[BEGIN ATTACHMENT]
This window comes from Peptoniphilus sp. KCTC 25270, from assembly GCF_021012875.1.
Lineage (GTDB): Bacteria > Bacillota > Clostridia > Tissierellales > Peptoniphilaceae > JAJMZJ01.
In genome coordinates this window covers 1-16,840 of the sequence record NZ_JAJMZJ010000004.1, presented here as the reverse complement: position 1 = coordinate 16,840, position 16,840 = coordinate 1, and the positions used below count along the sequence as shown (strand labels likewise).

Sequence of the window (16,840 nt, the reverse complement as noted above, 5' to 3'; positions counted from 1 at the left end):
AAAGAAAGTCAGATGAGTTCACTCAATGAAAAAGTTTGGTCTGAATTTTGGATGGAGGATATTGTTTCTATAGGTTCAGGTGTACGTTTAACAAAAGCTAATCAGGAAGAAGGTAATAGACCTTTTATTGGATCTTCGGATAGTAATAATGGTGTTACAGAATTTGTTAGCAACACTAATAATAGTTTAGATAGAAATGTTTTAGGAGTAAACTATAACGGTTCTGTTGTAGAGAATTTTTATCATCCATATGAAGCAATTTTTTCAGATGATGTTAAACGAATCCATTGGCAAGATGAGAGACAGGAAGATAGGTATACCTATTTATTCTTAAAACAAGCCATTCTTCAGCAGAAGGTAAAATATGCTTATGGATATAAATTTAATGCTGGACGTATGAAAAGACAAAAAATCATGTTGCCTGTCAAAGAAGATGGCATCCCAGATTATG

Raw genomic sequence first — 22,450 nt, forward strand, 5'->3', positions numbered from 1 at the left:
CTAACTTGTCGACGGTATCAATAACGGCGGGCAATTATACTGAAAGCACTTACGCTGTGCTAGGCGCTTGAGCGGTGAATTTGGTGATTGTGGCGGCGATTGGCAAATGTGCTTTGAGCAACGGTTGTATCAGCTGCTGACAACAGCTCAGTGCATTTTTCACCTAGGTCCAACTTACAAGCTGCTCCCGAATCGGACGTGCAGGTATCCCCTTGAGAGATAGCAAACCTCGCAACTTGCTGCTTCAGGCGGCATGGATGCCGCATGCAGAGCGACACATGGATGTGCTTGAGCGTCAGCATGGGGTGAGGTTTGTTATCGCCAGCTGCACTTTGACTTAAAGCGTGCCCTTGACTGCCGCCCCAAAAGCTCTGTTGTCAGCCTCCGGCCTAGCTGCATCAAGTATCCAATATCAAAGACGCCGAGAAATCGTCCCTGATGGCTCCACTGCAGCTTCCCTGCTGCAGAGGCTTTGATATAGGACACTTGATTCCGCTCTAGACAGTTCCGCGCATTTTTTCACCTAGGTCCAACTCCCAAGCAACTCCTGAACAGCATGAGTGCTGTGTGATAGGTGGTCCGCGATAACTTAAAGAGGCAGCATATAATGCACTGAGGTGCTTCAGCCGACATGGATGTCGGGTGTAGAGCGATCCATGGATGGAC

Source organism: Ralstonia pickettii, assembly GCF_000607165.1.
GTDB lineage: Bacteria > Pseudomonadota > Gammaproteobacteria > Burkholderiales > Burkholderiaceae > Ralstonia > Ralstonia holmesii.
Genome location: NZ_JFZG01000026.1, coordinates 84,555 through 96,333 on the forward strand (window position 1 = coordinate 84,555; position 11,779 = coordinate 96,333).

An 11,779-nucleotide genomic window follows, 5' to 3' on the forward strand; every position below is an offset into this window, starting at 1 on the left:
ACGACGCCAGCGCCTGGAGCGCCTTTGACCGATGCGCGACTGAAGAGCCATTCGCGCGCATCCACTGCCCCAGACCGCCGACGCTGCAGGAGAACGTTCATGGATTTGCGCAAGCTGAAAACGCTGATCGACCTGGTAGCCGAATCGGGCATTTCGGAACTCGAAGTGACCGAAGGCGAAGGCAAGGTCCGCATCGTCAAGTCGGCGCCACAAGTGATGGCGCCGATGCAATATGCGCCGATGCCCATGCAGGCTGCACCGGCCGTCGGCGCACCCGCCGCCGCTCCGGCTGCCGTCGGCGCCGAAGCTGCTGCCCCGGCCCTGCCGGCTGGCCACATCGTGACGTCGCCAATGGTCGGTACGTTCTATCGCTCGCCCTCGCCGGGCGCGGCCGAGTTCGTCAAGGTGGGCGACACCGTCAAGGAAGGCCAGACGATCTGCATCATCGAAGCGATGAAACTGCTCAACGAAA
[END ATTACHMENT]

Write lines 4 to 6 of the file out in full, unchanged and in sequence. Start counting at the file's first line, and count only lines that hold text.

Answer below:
Sequence of the window (16,840 nt, the reverse complement as noted above, 5' to 3'; positions counted from 1 at the left end):
AAAGAAAGTCAGATGAGTTCACTCAATGAAAAAGTTTGGTCTGAATTTTGGATGGAGGATATTGTTTCTATAGGTTCAGGTGTACGTTTAACAAAAGCTAATCAGGAAGAAGGTAATAGACCTTTTATTGGATCTTCGGATAGTAATAATGGTGTTACAGAATTTGTTAGCAACACTAATAATAGTTTAGATAGAAATGTTTTAGGAGTAAACTATAACGGTTCTGTTGTAGAGAATTTTTATCATCCATATGAAGCAATTTTTTCAGATGATGTTAAACGAATCCATTGGCAAGATGAGAGACAGGAAGATAGGTATACCTATTTATTCTTAAAACAAGCCATTCTTCAGCAGAAGGTAAAATATGCTTATGGATATAAATTTAATGCTGGACGTATGAAAAGACAAAAAATCATGTTGCCTGTCAAAGAAGATGGCATCCCAGATTATG

Raw genomic sequence first — 22,450 nt, forward strand, 5'->3', positions numbered from 1 at the left: